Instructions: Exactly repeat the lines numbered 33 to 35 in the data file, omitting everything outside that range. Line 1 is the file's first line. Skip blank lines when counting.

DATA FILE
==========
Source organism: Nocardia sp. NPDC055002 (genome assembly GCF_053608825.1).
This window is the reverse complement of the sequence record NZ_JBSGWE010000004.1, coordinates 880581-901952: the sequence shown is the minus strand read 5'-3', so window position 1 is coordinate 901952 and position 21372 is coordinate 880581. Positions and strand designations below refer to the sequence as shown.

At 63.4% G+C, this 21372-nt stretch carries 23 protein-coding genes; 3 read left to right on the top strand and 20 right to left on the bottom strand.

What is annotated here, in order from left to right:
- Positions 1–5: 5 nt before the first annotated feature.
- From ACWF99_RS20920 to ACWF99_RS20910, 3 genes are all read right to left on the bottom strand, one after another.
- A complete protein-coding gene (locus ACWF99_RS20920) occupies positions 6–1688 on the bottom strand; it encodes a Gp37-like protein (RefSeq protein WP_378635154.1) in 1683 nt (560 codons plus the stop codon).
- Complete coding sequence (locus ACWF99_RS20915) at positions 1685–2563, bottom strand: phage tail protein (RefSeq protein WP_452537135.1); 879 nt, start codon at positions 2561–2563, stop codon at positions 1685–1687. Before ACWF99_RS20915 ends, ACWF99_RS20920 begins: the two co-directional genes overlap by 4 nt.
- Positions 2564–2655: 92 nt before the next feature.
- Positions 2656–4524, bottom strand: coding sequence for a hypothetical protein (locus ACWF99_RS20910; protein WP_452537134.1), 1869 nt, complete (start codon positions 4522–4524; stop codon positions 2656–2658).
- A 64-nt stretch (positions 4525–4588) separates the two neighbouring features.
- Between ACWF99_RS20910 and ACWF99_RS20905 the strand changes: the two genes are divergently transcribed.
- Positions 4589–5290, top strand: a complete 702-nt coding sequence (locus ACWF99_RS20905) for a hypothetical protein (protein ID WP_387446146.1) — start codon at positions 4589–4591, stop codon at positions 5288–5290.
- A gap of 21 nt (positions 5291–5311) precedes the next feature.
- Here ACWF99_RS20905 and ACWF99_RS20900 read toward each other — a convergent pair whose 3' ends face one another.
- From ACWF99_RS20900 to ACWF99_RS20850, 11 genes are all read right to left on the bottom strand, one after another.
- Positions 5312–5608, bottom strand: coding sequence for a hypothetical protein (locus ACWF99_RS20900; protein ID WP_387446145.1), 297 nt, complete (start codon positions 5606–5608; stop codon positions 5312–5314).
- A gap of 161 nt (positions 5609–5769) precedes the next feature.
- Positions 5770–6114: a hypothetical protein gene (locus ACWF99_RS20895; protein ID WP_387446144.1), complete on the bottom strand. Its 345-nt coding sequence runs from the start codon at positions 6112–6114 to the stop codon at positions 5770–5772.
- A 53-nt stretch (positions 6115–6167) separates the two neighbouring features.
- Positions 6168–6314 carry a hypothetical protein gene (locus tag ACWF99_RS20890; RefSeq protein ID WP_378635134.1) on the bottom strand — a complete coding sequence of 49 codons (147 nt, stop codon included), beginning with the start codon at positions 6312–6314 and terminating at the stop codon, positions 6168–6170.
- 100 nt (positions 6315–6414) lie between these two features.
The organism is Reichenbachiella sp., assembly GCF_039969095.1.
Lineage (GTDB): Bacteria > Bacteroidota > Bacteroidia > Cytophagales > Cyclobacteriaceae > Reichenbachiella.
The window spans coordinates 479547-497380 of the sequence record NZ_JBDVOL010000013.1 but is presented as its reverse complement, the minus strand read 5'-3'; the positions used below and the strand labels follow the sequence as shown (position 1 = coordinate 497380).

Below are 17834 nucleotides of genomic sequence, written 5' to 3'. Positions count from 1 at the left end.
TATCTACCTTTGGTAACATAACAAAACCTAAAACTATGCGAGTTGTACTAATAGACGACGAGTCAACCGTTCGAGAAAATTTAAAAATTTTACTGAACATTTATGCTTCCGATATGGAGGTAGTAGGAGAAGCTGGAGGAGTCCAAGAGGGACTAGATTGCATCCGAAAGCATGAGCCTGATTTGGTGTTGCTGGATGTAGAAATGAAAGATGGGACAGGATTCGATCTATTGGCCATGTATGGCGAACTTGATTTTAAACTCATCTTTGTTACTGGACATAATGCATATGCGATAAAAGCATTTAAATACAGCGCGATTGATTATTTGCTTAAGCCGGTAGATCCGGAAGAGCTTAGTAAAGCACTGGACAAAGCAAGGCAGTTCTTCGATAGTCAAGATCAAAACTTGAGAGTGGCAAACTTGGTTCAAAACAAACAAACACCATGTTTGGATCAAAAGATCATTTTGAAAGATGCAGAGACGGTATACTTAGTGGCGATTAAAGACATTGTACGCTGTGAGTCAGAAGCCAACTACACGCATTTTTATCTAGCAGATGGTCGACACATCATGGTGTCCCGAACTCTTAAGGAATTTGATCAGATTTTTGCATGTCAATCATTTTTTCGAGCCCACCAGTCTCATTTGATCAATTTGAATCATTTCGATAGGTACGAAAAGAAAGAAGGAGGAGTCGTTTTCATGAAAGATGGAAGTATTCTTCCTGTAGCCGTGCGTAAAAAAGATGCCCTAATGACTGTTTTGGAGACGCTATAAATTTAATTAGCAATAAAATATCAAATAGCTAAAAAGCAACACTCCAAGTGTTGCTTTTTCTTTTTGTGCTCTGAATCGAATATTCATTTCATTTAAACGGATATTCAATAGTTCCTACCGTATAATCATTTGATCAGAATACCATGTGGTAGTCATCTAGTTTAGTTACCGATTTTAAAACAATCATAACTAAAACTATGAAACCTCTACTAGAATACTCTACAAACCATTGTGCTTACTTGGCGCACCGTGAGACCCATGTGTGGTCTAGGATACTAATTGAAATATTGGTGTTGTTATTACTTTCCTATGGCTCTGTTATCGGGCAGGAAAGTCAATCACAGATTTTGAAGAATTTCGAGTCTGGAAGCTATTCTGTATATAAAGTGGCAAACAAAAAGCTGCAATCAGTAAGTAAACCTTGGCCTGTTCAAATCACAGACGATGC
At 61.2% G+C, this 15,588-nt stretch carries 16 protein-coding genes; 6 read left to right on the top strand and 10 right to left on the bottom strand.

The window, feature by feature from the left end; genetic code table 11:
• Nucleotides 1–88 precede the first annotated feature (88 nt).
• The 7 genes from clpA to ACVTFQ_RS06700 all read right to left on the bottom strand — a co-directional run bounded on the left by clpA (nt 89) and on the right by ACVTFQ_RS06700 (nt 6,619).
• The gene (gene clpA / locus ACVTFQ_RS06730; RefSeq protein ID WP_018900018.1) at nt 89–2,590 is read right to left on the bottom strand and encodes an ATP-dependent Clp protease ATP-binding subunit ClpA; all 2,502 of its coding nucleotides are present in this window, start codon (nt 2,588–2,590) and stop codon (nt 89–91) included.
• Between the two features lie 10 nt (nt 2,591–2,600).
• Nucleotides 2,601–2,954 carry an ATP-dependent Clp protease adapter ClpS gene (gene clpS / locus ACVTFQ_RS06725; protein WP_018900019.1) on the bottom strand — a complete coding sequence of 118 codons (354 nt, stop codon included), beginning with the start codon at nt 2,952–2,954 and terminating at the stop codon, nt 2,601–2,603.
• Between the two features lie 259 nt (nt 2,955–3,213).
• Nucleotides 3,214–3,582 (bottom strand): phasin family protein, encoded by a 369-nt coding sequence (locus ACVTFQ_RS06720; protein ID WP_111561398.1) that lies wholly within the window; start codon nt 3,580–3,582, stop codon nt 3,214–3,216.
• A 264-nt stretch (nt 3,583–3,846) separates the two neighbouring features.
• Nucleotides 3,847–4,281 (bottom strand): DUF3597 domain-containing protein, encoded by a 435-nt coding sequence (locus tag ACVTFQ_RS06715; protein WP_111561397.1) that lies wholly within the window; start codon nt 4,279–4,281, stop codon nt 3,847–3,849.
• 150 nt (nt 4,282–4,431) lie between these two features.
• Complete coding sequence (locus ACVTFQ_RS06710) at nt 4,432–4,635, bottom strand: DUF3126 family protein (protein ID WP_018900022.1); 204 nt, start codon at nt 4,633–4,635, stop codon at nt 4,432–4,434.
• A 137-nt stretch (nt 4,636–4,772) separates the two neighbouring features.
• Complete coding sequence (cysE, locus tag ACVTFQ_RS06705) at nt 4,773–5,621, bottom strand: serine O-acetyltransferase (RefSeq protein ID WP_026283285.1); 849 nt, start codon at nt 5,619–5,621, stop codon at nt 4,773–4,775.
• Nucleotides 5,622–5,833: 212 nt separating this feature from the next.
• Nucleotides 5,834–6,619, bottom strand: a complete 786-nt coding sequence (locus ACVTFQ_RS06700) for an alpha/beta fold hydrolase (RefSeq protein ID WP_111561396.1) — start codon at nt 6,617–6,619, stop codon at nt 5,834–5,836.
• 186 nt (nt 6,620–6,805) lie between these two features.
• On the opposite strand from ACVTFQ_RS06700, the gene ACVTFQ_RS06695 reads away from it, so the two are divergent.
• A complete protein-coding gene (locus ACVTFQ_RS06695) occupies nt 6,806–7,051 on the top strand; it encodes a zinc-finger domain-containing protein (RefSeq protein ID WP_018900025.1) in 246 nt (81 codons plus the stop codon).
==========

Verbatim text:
• Between the two features lie 10 nt (nt 2,591–2,600).
• Nucleotides 2,601–2,954 carry an ATP-dependent Clp protease adapter ClpS gene (gene clpS / locus ACVTFQ_RS06725; protein WP_018900019.1) on the bottom strand — a complete coding sequence of 118 codons (354 nt, stop codon included), beginning with the start codon at nt 2,952–2,954 and terminating at the stop codon, nt 2,601–2,603.
• Between the two features lie 259 nt (nt 2,955–3,213).